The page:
Which lab studies are indicated in the workup of Gianotti-Crosti syndrome?

Updated: Aug 13, 2019
  • Author: Kara N Shah, MD, PhD; Chief Editor: William D James, MD  more...
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Laboratory studies are not generally indicated. Blood counts may reveal a lymphocytosis and a relative monocytosis or a lymphopenia secondary to an underlying viral infection, if present.

In cases associated with acute infection with the hepatitis B virus, EBV, or CMV, anicteric hepatitis is evident by elevations in the levels of hepatic transaminases and antiviral antibodies. A viral agent can be identified in approximately one third of cases. If a specific infectious etiology is suspected, testing can be directed at potential etiologies, as follows:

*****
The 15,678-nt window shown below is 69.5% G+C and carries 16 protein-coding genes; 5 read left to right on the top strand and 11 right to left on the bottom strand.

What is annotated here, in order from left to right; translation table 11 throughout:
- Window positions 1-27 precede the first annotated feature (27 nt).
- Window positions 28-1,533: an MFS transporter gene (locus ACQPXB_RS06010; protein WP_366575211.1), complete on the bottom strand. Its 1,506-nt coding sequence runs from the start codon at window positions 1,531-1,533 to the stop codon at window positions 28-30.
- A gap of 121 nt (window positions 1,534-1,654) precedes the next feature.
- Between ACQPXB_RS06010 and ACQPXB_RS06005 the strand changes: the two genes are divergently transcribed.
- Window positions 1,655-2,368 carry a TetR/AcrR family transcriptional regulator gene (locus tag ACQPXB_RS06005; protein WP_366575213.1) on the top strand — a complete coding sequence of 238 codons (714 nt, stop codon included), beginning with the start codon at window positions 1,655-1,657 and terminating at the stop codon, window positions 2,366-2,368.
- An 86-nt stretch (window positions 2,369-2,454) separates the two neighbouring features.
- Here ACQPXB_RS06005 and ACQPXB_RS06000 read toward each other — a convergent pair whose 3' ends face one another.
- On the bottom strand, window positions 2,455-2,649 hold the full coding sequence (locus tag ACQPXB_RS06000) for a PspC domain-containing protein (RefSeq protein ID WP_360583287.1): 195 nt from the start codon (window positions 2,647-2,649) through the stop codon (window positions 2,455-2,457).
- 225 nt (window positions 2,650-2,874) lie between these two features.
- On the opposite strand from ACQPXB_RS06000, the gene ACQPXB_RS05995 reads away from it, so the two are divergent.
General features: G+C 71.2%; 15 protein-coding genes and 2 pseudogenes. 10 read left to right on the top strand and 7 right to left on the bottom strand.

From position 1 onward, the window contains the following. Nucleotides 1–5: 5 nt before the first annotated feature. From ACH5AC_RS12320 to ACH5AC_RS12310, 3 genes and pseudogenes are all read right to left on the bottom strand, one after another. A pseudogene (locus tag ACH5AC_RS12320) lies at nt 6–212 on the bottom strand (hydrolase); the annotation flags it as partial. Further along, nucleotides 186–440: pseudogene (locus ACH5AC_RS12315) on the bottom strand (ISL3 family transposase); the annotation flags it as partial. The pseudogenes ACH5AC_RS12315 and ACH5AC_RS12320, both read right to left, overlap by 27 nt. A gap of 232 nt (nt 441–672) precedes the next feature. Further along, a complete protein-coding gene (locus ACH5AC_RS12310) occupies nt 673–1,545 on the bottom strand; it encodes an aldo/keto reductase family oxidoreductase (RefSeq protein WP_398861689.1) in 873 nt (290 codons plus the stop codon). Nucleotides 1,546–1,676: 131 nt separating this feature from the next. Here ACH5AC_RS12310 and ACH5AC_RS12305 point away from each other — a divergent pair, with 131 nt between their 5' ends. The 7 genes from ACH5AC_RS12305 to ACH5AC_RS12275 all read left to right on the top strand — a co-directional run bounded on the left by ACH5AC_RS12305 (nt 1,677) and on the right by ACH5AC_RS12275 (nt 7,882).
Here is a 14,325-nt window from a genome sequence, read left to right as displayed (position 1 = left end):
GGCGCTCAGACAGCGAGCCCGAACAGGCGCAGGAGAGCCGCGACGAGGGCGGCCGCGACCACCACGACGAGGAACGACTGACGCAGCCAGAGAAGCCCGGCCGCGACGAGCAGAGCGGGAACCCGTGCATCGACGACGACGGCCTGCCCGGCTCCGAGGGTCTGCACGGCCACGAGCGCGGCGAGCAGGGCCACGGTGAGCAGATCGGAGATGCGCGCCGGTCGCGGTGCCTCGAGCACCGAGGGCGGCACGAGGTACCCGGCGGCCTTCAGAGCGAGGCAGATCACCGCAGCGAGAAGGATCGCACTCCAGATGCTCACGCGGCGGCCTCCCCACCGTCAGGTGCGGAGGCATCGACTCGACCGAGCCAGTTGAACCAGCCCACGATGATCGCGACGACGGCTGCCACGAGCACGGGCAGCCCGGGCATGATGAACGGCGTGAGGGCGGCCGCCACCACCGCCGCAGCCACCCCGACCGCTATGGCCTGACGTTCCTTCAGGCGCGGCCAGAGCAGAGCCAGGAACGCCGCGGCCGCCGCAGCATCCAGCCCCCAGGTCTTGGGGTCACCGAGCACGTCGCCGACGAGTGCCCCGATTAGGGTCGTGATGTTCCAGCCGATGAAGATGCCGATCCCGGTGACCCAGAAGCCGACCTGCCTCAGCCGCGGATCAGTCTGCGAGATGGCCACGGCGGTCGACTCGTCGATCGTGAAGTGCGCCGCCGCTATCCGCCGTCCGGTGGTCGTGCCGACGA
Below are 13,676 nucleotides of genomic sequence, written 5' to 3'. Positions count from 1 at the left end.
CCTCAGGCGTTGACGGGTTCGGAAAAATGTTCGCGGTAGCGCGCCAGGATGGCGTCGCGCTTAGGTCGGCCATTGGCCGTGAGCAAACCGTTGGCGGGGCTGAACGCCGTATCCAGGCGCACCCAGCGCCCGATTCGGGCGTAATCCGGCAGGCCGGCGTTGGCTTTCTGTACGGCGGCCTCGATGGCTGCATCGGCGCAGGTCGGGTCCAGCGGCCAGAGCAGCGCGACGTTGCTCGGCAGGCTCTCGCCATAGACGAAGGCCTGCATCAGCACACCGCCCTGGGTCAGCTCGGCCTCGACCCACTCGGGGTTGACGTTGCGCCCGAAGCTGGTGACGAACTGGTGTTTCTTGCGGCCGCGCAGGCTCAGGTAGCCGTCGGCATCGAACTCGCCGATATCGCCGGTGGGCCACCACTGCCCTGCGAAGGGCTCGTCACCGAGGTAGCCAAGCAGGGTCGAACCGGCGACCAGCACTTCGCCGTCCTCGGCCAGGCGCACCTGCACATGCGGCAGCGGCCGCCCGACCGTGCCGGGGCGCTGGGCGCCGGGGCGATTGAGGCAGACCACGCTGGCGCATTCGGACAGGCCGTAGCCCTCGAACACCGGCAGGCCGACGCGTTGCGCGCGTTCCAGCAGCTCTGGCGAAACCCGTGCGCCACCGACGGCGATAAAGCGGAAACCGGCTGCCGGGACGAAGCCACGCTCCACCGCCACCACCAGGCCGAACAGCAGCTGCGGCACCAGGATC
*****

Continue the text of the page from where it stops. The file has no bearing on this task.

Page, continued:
• EBV - Monospot, immunoglobulin M (IgM) and immunoglobulin G (IgG) titers, or serum polymerase chain reaction (PCR)

  • CMV - IgM and IgG titers, serum CMV antigen levels, or serum PCR

  • RSV, parainfluenza virus, other respiratory viral pathogens - Nasal washing for fluorescent antibody testing or PCR

  • Enterovirus - Culture or PCR from serum

  • Parvovirus B19 - IgM and IgG titers or serum PCR

  • HHV-6 - Serum PCR

  • Group A beta-hemolytic streptococci - Serum PCR or pharyngeal culture

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